The felt is still made of a cotton wool and nylon mix, but the company is already working on an all-natural felt. The recycled ball is being sent out to serious players for their feedback so Price of Bath can further adjust tolerances. It already meets Lawn Tennis Association specifications but the official LTA stamp of approval – which entails a fee to the organisation but which will help drive sales to professional tournaments – is expected next year, though they’re available to buy now .
They’re not the only company trying to ace eco-friendly tennis balls. ‘To be honest our first attempts at making a sustainable ball were really bad, explains Helene Hoogeboom, managing director of Dutch start-up Renewaball, which launched in late 2020 with its own closely-guarded method for making new balls out of 30% recycled material – old tennis balls – and hopes to get ITF approval this year.
Renewaball, which is available online and through selective clubs, also aims to licence its tech out to interested parties. Initial concerns that the company might not be able to get hold of enough old tennis balls to produce new ones have been volleyed away.
‘We had a lady in the Far East contact us to say that she had 30,000 old tennis balls and did we want them,’ Helene laughs. ‘And plenty of others have got in touch to ask if we want to buy their old tennis balls too. Erm, no thanks! The world is actually awash with old tennis balls, as putting collection bins at clubs quickly shows you.’
She warns that the sporting goods industry is already seeing a lot of green-washing, but reckons that pioneering processes from smaller companies like hers will, crucially, in time have a knock-on effect for the major brands.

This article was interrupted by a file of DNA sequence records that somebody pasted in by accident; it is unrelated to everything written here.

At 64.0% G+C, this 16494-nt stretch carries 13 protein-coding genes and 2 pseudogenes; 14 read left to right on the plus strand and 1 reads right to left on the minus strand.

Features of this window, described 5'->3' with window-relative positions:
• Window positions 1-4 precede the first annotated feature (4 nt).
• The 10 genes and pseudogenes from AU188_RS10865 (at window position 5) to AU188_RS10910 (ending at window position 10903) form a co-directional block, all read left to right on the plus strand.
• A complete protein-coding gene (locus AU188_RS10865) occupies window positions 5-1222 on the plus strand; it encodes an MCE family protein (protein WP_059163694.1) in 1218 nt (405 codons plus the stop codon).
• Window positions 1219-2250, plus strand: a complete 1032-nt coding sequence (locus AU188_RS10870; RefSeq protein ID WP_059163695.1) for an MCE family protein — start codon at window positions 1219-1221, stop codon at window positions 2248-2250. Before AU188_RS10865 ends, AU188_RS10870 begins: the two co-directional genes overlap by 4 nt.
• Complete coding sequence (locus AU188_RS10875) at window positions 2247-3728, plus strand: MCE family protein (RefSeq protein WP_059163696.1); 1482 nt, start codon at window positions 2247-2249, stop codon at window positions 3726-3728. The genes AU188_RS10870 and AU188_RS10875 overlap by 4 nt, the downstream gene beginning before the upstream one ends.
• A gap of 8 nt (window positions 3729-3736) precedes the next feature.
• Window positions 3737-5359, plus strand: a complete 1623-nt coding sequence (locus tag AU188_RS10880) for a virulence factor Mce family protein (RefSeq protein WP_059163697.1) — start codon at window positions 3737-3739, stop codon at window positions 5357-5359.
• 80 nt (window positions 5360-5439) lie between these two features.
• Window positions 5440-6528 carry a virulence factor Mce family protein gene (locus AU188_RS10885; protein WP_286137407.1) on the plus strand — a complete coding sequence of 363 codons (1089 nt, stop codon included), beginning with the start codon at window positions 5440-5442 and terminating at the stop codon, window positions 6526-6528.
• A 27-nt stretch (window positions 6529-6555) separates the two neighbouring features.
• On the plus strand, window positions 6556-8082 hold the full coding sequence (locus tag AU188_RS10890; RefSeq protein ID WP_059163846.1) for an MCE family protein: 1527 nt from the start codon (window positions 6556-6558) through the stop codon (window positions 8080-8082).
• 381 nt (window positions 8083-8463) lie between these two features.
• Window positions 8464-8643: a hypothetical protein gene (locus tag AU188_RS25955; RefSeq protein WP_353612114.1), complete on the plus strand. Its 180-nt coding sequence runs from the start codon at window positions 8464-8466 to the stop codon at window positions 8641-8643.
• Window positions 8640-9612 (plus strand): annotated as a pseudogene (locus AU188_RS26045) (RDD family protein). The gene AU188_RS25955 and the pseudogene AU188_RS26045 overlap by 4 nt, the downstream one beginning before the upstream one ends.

Renewaballs also makes balls for the renaissance sport of paddle (a hybrid of tennis and table tennis played on a court) which is predicted to outpace growth in tennis in coming years. ‘People really want a ball like this – at least when they think about it,’ Helene says.
There are other efforts to bring sustainability to tennis balls. A US company, Rebounces, which launched the first national tennis ball recycling scheme back in 2008, has created a technology that allows tennis balls to be re-pressurised up to four times, thus considerably extending their lifespan. It also has a system to incorporate some 10,000 old balls into a new tennis court surface.
And in 2019 the global tennis brand Wilson launched its Triniti ball – not so much a recyclable product as one re-designed to be longer-lasting – Wilson claims they last four times as long, depending on style of play – and not require the usual pressurised container. But so far this hasn’t been adopted by a major tournament.
Indeed, Dr Allen argues that, while governing bodies like the ITF, or individual professional tournaments, could lead the way by making a switch to sustainable balls, with rigorous testing regimes reassuring the sport that changes in performance would be negligible, the shift can also come from the ground up, at the consumer level.
‘The ITF’s remit is, ultimately, to protect the nature and popularity of the sport and it will not want to do anything that negatively affects that,’ he says. ‘Maintaining tradition is an important consideration – “this is how tennis balls have been made for a long time” – but sustainability is becoming more of a topic in sport and society generally now. And, with that context, it is as any sport becomes more popular that there is an incentive to make the change.’